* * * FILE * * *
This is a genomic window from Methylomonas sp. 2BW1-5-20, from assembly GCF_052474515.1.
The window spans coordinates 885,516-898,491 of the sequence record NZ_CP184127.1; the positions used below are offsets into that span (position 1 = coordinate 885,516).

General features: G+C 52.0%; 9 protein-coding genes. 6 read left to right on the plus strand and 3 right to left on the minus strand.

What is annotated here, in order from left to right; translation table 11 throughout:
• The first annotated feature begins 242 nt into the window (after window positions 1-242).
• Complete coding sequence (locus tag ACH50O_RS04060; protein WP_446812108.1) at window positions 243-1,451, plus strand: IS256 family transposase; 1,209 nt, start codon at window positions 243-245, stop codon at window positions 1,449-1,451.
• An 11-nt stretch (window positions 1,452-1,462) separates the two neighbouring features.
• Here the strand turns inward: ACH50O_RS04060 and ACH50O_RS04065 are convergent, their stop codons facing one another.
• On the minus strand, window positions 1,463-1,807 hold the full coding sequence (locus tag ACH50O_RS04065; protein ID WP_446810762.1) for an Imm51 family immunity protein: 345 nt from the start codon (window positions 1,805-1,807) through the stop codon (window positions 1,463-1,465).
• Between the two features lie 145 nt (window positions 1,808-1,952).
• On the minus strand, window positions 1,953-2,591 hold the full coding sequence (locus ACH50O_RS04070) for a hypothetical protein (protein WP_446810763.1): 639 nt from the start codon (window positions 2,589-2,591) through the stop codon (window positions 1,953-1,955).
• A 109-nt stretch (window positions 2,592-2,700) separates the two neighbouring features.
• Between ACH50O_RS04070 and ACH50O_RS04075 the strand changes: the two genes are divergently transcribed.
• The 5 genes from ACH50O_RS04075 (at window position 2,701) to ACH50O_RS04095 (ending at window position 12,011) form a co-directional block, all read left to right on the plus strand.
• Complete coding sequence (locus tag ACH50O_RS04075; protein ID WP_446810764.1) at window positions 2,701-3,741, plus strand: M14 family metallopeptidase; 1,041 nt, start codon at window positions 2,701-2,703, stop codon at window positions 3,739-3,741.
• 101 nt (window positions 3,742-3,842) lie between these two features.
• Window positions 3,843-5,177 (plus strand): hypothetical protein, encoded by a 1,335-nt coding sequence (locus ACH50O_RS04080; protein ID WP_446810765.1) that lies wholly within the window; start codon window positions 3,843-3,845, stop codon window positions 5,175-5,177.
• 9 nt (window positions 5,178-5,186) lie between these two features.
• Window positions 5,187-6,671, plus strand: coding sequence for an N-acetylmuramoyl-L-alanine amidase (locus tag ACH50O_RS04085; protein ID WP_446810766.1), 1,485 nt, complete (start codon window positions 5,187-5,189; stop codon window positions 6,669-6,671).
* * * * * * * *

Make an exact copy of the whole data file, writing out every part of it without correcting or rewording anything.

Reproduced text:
This is a genomic window from Methylomonas sp. 2BW1-5-20, from assembly GCF_052474515.1.
The window spans coordinates 885,516-898,491 of the sequence record NZ_CP184127.1; the positions used below are offsets into that span (position 1 = coordinate 885,516).

General features: G+C 52.0%; 9 protein-coding genes. 6 read left to right on the plus strand and 3 right to left on the minus strand.

What is annotated here, in order from left to right; translation table 11 throughout:
• The first annotated feature begins 242 nt into the window (after window positions 1-242).
• Complete coding sequence (locus tag ACH50O_RS04060; protein WP_446812108.1) at window positions 243-1,451, plus strand: IS256 family transposase; 1,209 nt, start codon at window positions 243-245, stop codon at window positions 1,449-1,451.
• An 11-nt stretch (window positions 1,452-1,462) separates the two neighbouring features.
• Here the strand turns inward: ACH50O_RS04060 and ACH50O_RS04065 are convergent, their stop codons facing one another.
• On the minus strand, window positions 1,463-1,807 hold the full coding sequence (locus tag ACH50O_RS04065; protein ID WP_446810762.1) for an Imm51 family immunity protein: 345 nt from the start codon (window positions 1,805-1,807) through the stop codon (window positions 1,463-1,465).
• Between the two features lie 145 nt (window positions 1,808-1,952).
• On the minus strand, window positions 1,953-2,591 hold the full coding sequence (locus ACH50O_RS04070) for a hypothetical protein (protein WP_446810763.1): 639 nt from the start codon (window positions 2,589-2,591) through the stop codon (window positions 1,953-1,955).
• A 109-nt stretch (window positions 2,592-2,700) separates the two neighbouring features.
• Between ACH50O_RS04070 and ACH50O_RS04075 the strand changes: the two genes are divergently transcribed.
• The 5 genes from ACH50O_RS04075 (at window position 2,701) to ACH50O_RS04095 (ending at window position 12,011) form a co-directional block, all read left to right on the plus strand.
• Complete coding sequence (locus tag ACH50O_RS04075; protein ID WP_446810764.1) at window positions 2,701-3,741, plus strand: M14 family metallopeptidase; 1,041 nt, start codon at window positions 2,701-2,703, stop codon at window positions 3,739-3,741.
• 101 nt (window positions 3,742-3,842) lie between these two features.
• Window positions 3,843-5,177 (plus strand): hypothetical protein, encoded by a 1,335-nt coding sequence (locus ACH50O_RS04080; protein ID WP_446810765.1) that lies wholly within the window; start codon window positions 3,843-3,845, stop codon window positions 5,175-5,177.
• 9 nt (window positions 5,178-5,186) lie between these two features.
• Window positions 5,187-6,671, plus strand: coding sequence for an N-acetylmuramoyl-L-alanine amidase (locus tag ACH50O_RS04085; protein ID WP_446810766.1), 1,485 nt, complete (start codon window positions 5,187-5,189; stop codon window positions 6,669-6,671).